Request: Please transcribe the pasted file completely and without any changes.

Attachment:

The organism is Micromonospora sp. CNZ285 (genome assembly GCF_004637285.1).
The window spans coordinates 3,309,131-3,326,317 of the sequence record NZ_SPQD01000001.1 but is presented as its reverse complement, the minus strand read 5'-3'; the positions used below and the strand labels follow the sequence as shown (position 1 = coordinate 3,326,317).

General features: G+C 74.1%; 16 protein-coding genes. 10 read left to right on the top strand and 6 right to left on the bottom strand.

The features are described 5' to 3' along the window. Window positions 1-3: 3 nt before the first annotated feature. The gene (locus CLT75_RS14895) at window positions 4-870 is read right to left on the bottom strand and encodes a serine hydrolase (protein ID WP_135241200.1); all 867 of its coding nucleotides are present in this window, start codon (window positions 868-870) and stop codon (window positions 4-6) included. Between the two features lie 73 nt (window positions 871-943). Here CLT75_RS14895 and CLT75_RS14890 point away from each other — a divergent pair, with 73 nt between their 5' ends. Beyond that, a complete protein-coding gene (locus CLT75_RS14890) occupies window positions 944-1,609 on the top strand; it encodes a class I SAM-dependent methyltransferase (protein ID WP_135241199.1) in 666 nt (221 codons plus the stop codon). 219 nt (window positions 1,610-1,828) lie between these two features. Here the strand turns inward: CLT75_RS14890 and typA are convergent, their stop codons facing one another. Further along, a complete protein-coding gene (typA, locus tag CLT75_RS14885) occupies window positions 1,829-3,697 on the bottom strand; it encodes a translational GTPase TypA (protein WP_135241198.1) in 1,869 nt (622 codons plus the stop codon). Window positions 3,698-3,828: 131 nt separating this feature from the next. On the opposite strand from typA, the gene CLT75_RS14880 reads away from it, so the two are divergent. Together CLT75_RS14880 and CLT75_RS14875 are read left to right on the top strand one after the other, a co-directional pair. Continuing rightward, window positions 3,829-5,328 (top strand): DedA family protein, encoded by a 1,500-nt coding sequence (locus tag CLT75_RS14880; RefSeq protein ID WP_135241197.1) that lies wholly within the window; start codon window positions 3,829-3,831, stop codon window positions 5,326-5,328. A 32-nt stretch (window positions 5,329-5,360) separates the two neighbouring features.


The organism is Micromonospora sp. CNZ285 (genome assembly GCF_004637285.1).
The window spans coordinates 3,309,131-3,326,317 of the sequence record NZ_SPQD01000001.1 but is presented as its reverse complement, the minus strand read 5'-3'; the positions used below and the strand labels follow the sequence as shown (position 1 = coordinate 3,326,317).

General features: G+C 74.1%; 16 protein-coding genes. 10 read left to right on the top strand and 6 right to left on the bottom strand.

The features are described 5' to 3' along the window. Window positions 1-3: 3 nt before the first annotated feature. The gene (locus CLT75_RS14895) at window positions 4-870 is read right to left on the bottom strand and encodes a serine hydrolase (protein ID WP_135241200.1); all 867 of its coding nucleotides are present in this window, start codon (window positions 868-870) and stop codon (window positions 4-6) included. Between the two features lie 73 nt (window positions 871-943). Here CLT75_RS14895 and CLT75_RS14890 point away from each other — a divergent pair, with 73 nt between their 5' ends. Beyond that, a complete protein-coding gene (locus CLT75_RS14890) occupies window positions 944-1,609 on the top strand; it encodes a class I SAM-dependent methyltransferase (protein ID WP_135241199.1) in 666 nt (221 codons plus the stop codon). 219 nt (window positions 1,610-1,828) lie between these two features. Here the strand turns inward: CLT75_RS14890 and typA are convergent, their stop codons facing one another. Further along, a complete protein-coding gene (typA, locus tag CLT75_RS14885) occupies window positions 1,829-3,697 on the bottom strand; it encodes a translational GTPase TypA (protein WP_135241198.1) in 1,869 nt (622 codons plus the stop codon). Window positions 3,698-3,828: 131 nt separating this feature from the next. On the opposite strand from typA, the gene CLT75_RS14880 reads away from it, so the two are divergent. Together CLT75_RS14880 and CLT75_RS14875 are read left to right on the top strand one after the other, a co-directional pair. Continuing rightward, window positions 3,829-5,328 (top strand): DedA family protein, encoded by a 1,500-nt coding sequence (locus tag CLT75_RS14880; RefSeq protein ID WP_135241197.1) that lies wholly within the window; start codon window positions 3,829-3,831, stop codon window positions 5,326-5,328. A 32-nt stretch (window positions 5,329-5,360) separates the two neighbouring features.